The dangers of decision fatigue were noted by American hedge fund Voss Capital in 2016. Citing research from Nobel laureate and behavioural finance guru Daniel Kahneman, the firm warned in a letter to investors against “taking pride in working 100-hour weeks”, instead emphasising the importance of “frequent breaks, media-fasting days, off-site reading days, periodic ‘off the grid’ vacations, and even intraday naps or meditation to replenish ego”.
Anchoring to industry norms
Analysts tend to get it wrong when companies are strongly outperforming or underperforming relative to others in their sector, according to a 2013 study, The Role of Anchoring Bias in the Equity Market. It found analysts’ forecasts tend to be too optimistic when a company’s expected earnings are lower than the industry average, and too pessimistic when a company’s forecast earnings are higher than the industry average.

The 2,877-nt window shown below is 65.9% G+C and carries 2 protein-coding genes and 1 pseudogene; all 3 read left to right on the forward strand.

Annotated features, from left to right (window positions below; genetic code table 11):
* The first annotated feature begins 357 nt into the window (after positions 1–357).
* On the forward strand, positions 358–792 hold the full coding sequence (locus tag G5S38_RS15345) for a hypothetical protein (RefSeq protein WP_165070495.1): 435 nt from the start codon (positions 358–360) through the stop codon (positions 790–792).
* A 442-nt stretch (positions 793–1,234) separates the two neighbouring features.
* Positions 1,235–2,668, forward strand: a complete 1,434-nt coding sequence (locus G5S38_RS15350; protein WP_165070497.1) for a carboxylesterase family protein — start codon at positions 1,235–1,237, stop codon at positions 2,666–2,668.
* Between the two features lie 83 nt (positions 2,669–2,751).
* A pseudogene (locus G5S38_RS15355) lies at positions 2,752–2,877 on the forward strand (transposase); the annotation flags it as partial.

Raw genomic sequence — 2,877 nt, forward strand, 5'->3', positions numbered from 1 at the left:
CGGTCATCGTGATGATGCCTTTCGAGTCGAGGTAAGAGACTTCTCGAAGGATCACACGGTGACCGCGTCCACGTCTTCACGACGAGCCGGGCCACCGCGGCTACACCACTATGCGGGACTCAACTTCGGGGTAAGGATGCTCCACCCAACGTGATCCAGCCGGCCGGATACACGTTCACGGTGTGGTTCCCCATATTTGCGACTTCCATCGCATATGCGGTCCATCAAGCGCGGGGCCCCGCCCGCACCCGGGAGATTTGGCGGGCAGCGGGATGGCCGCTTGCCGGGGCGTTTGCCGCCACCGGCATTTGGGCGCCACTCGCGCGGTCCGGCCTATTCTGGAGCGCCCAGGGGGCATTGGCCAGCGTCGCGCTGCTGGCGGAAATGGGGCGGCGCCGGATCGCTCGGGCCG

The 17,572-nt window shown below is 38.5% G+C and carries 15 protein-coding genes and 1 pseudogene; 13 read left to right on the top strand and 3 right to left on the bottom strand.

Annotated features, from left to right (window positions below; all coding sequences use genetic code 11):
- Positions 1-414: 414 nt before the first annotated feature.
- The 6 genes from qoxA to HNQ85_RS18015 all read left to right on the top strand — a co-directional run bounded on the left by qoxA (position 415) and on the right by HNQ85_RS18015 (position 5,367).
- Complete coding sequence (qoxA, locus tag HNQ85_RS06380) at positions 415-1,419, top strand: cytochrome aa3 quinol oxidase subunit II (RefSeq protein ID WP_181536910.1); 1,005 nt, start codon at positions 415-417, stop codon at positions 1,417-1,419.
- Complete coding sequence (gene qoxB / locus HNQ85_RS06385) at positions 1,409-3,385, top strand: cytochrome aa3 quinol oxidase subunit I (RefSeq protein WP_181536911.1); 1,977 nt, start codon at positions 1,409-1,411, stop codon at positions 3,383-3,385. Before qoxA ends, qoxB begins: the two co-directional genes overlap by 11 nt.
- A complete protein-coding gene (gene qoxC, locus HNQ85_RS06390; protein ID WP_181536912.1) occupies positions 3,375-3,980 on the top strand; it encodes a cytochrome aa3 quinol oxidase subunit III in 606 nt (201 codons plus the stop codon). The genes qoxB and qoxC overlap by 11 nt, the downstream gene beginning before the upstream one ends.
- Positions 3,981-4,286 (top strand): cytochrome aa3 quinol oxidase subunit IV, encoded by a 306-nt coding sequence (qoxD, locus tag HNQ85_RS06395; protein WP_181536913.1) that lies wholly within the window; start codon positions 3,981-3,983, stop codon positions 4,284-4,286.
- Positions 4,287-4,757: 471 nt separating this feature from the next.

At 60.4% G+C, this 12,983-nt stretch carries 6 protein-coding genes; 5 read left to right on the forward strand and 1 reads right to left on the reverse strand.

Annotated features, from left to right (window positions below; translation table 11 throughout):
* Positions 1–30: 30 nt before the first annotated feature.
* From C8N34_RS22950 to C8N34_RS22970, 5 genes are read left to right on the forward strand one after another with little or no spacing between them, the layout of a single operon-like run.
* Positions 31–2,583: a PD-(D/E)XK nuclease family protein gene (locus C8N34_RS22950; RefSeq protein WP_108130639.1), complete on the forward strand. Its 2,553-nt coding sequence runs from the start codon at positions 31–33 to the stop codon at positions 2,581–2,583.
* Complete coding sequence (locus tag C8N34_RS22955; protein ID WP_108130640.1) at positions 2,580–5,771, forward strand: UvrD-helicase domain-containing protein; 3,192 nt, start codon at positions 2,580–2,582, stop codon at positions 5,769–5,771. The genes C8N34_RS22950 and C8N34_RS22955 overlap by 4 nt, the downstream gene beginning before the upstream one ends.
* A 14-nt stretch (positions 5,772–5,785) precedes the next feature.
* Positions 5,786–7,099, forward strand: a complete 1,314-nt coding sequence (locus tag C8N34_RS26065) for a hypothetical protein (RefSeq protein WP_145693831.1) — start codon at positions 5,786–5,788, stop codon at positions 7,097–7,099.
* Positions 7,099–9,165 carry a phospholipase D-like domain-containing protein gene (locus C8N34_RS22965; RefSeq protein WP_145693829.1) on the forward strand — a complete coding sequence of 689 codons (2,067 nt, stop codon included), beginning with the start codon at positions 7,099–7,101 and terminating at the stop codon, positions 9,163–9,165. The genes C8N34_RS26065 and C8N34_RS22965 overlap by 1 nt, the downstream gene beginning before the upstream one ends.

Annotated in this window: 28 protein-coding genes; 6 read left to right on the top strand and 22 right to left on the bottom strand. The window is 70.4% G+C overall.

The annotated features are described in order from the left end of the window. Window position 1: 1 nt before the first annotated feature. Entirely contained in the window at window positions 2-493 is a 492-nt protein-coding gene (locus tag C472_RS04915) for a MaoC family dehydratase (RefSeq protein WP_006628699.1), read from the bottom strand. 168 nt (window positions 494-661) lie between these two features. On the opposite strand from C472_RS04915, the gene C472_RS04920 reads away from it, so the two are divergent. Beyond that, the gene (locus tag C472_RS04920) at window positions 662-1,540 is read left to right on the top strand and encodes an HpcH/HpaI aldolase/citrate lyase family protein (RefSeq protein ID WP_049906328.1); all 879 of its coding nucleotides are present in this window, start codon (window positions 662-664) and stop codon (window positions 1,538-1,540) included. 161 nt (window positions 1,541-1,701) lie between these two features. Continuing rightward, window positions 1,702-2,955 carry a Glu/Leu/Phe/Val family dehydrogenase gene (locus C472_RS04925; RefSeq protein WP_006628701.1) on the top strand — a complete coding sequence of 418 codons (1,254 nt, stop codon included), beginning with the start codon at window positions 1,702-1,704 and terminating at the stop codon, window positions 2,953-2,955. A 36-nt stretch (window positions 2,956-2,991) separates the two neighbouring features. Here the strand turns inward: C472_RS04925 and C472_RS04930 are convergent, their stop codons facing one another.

Why? Analysts are anchoring towards the industry norm, the study suggests, instinctively viewing estimates that are below the sector average as too low and estimates that are above the average as too high. That’s a mistake – there tend to be perfectly good fundamental reasons as to why some companies are doing especially well or especially poorly.
This anchoring bias towards the industry norm means analysts get things backward; it turns out the companies that have been doing poorly are more likely to be overpriced while those that are doing well are more likely to be underpriced.